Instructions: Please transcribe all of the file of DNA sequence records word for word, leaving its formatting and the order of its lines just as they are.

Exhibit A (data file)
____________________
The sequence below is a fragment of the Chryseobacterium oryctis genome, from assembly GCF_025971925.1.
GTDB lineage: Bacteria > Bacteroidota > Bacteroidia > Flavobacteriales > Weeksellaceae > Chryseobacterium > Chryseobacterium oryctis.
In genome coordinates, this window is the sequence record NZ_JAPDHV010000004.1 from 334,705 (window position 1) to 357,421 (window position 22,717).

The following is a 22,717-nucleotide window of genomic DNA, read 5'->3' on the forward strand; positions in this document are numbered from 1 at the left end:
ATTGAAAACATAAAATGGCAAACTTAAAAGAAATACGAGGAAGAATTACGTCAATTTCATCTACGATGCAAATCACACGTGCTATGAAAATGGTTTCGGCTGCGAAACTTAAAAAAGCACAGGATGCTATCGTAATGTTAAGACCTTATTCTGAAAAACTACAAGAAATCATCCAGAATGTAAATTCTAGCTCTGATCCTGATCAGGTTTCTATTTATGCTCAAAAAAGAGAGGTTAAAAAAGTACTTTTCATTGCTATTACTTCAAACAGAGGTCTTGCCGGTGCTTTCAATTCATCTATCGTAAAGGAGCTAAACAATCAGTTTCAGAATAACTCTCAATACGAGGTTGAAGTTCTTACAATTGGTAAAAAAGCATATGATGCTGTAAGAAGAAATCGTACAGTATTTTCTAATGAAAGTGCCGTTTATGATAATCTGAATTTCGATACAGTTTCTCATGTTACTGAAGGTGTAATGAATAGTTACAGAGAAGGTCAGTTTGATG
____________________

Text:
The sequence below is a fragment of the Chryseobacterium oryctis genome, from assembly GCF_025971925.1.
GTDB lineage: Bacteria > Bacteroidota > Bacteroidia > Flavobacteriales > Weeksellaceae > Chryseobacterium > Chryseobacterium oryctis.
In genome coordinates, this window is the sequence record NZ_JAPDHV010000004.1 from 334,705 (window position 1) to 357,421 (window position 22,717).

The following is a 22,717-nucleotide window of genomic DNA, read 5'->3' on the forward strand; positions in this document are numbered from 1 at the left end:
ATTGAAAACATAAAATGGCAAACTTAAAAGAAATACGAGGAAGAATTACGTCAATTTCATCTACGATGCAAATCACACGTGCTATGAAAATGGTTTCGGCTGCGAAACTTAAAAAAGCACAGGATGCTATCGTAATGTTAAGACCTTATTCTGAAAAACTACAAGAAATCATCCAGAATGTAAATTCTAGCTCTGATCCTGATCAGGTTTCTATTTATGCTCAAAAAAGAGAGGTTAAAAAAGTACTTTTCATTGCTATTACTTCAAACAGAGGTCTTGCCGGTGCTTTCAATTCATCTATCGTAAAGGAGCTAAACAATCAGTTTCAGAATAACTCTCAATACGAGGTTGAAGTTCTTACAATTGGTAAAAAAGCATATGATGCTGTAAGAAGAAATCGTACAGTATTTTCTAATGAAAGTGCCGTTTATGATAATCTGAATTTCGATACAGTTTCTCATGTTACTGAAGGTGTAATGAATAGTTACAGAGAAGGTCAGTTTGATG